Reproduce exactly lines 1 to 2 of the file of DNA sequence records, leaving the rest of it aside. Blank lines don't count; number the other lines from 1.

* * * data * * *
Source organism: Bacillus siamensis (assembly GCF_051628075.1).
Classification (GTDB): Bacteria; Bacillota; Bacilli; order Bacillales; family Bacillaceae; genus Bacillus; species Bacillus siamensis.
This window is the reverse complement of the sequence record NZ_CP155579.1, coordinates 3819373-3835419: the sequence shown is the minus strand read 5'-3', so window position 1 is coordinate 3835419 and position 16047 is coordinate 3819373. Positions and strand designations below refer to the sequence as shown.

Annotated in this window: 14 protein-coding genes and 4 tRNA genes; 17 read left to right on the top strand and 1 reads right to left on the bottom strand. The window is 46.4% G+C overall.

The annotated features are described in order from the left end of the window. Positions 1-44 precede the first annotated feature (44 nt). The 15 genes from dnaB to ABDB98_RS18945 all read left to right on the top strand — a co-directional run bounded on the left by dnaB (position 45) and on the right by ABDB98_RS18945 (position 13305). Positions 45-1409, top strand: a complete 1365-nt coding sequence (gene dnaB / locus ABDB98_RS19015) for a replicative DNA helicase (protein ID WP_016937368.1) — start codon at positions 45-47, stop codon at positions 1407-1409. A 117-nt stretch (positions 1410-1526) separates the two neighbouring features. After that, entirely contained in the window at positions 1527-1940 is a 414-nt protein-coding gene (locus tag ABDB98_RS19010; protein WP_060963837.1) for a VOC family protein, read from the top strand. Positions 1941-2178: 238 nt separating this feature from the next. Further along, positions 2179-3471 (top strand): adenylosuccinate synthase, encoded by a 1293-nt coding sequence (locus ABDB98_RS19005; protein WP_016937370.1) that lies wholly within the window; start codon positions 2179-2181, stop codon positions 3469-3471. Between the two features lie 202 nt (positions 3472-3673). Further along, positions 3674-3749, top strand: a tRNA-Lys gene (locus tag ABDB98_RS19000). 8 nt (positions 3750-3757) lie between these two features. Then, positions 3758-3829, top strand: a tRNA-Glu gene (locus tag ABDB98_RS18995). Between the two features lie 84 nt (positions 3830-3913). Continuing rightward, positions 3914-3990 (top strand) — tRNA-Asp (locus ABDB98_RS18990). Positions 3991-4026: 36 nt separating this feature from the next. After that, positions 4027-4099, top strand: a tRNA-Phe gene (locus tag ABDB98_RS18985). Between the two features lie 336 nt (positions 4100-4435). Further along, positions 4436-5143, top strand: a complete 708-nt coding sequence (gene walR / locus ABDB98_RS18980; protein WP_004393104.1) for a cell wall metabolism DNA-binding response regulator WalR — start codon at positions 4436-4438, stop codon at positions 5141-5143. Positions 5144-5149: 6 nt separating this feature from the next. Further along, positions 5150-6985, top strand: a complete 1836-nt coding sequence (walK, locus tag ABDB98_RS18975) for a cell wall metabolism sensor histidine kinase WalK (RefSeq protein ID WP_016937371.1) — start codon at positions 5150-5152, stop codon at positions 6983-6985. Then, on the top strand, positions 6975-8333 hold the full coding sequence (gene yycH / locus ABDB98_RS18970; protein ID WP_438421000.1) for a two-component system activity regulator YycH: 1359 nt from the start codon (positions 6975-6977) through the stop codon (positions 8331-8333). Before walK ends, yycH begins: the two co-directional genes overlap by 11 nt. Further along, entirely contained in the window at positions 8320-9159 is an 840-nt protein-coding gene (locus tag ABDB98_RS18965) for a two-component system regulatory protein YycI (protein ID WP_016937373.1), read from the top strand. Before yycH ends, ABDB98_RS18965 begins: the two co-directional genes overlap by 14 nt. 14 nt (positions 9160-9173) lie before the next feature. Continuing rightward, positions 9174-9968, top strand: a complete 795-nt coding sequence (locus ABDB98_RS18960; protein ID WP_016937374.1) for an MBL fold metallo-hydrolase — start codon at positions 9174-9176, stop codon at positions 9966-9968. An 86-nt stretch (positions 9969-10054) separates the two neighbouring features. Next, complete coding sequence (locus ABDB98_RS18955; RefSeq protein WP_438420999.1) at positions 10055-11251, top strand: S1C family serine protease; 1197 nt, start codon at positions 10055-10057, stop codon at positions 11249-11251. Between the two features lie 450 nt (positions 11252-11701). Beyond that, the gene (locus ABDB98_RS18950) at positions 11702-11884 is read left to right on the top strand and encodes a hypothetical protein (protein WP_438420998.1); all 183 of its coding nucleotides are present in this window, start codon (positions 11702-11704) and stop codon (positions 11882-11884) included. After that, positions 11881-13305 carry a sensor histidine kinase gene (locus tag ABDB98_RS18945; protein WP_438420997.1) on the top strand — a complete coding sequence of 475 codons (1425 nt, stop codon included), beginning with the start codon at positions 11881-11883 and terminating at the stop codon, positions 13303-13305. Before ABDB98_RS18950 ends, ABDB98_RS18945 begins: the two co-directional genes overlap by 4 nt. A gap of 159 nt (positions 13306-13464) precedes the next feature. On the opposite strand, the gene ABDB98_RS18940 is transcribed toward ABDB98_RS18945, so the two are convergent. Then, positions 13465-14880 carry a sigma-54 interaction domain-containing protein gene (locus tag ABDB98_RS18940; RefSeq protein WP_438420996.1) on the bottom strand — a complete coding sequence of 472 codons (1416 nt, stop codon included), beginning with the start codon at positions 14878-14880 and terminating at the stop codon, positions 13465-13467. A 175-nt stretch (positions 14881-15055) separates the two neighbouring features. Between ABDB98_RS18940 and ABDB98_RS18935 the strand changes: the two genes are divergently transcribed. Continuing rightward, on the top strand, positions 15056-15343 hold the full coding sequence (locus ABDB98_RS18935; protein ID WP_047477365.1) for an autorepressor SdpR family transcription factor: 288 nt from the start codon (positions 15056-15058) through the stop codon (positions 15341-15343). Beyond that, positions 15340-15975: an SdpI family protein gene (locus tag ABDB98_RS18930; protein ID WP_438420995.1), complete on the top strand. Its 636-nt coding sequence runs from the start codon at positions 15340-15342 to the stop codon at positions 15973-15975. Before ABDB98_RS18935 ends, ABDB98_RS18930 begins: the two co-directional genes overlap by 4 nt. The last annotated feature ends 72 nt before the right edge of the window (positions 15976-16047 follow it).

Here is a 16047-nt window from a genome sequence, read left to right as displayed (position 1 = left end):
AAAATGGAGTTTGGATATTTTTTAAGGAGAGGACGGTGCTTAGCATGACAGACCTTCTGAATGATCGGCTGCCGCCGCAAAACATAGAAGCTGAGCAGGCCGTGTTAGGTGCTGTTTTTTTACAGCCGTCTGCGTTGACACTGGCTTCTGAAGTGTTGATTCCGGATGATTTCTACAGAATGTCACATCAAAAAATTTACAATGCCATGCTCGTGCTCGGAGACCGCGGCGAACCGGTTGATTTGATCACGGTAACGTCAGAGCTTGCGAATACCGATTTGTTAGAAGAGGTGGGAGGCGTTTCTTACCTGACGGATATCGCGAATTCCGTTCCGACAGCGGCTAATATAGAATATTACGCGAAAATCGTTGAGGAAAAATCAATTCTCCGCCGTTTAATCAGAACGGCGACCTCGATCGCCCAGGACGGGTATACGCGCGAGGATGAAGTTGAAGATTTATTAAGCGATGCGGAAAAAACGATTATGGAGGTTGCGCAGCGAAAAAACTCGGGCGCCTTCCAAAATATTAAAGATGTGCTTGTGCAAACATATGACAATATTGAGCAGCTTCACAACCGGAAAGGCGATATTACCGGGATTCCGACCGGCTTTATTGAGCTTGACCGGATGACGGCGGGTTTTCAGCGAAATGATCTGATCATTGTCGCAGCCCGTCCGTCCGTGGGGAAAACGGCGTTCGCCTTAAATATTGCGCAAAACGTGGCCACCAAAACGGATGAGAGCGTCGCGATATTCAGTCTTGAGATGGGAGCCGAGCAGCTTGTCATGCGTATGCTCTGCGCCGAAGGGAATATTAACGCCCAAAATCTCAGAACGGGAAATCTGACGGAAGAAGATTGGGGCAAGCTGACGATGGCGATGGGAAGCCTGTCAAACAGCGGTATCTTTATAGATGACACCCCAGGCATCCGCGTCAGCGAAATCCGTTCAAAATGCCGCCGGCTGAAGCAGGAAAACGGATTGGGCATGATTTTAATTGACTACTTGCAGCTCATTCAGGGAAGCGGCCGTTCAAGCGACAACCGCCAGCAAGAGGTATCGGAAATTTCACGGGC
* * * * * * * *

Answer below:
Source organism: Bacillus siamensis (assembly GCF_051628075.1).
Classification (GTDB): Bacteria; Bacillota; Bacilli; order Bacillales; family Bacillaceae; genus Bacillus; species Bacillus siamensis.